I’m 48 this year, which means I’ll have caught up with Douglas next year. I was born in May 1970, and it occurred to my reflection that in 2020 I’ll be entering my seventh decade: Conceived in the 60s, born in the 70s, grew up in the 80s, lived the 90s, married the noughties, and finally found myself in the teens. It was 2013 when I found myself on the streets, before becoming counsellor and friend to all those young strays who found the squat.
Last time I checked, there were only two or three people who truly understand real me: My kid sister, Courtney, and a couple of the young girls who adopted me in lieu of a father figure in their lives when I was on the streets. These are the ones the plastic police and defective detectives used to wind themselves up about, as they imagined what went on in the squat (if they’d bothered to come in themselves, like the real police used to, they’d be wiser). Those were mutual adoptions, which have proven symbiotic since. We remained friends, because I let my barriers down and didn’t feel a need to raise them again. These are friends I trust, because they placed so much trust in me, and who can read me as I can them. Courtney can listen to a list of perceived issues I have – A, B, and C – then suggest option D: That I’m being paranoid, and invariably she’s right. Those girls can somehow get me to look inside myself in a different way to my everyday.
There are barriers, of course, even if what we were once suspected of is legal now the girls are older. They’re still young girls, so it’s a one way street: I give a shit about them, but I don’t intrude on their private lives unless they bring them to me. It’s a life of ‘Do not disturb’ (I’m disturbed enough already), but I welcome the odd disturbance.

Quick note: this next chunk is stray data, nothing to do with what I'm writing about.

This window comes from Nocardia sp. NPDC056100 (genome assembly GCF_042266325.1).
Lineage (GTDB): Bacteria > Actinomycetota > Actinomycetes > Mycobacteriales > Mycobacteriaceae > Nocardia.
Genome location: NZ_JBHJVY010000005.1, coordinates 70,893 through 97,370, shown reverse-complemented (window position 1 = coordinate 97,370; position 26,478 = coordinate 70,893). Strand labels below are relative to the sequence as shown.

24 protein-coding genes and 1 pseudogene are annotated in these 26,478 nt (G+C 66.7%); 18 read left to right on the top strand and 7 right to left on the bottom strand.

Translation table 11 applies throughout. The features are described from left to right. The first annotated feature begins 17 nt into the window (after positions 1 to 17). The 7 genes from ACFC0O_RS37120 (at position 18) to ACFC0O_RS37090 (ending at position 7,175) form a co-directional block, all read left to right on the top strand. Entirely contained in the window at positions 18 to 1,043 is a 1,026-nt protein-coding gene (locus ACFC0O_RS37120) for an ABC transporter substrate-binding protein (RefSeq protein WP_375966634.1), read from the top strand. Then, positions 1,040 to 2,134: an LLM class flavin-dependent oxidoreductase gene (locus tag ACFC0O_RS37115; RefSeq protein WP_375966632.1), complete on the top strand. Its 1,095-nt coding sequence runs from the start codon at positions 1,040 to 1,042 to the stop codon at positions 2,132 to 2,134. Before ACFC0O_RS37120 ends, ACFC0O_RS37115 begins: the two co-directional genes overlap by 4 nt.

In writing, my peer groups are reflective of real life too: Never a core member of many things, but on the fringes of many more. Cyrus Song was me reaching out, when every day of guilt laden sobriety might cause a less occupied person to lapse. It’s a good job I have writing, but I need people to read, so that more might understand me and help me understand myself. All writers hope that what they do is worthwhile.
Barring another wobble, I have a lot lined up, if I can keep my mind on the job. I’ve got some short stories planned, and some already drafted or in process; I have a list of research projects for later blog posts; and now that dad’s on the mend, I can get back to the family history book, albeit now with a revised publication schedule.
I’m still a bit lost, in life and in writing, but both are the same, just as my real and virtual lives blur and merge. So I carry on in my writer’s life because what other is there? I seem to thrive in captivity, like a snake.
I was interrogating Captain Mamba, as I’m plotting Cyrus Song II as well. We discussed the snakes’ future plans for humanity, and as today is Valentine’s, we discussed snake and human birth control. We agreed that we both already employ an effective method: Being who we are as people.
The mind is a many-mirrored room when you look around it, then just write it down as you see it and read it back.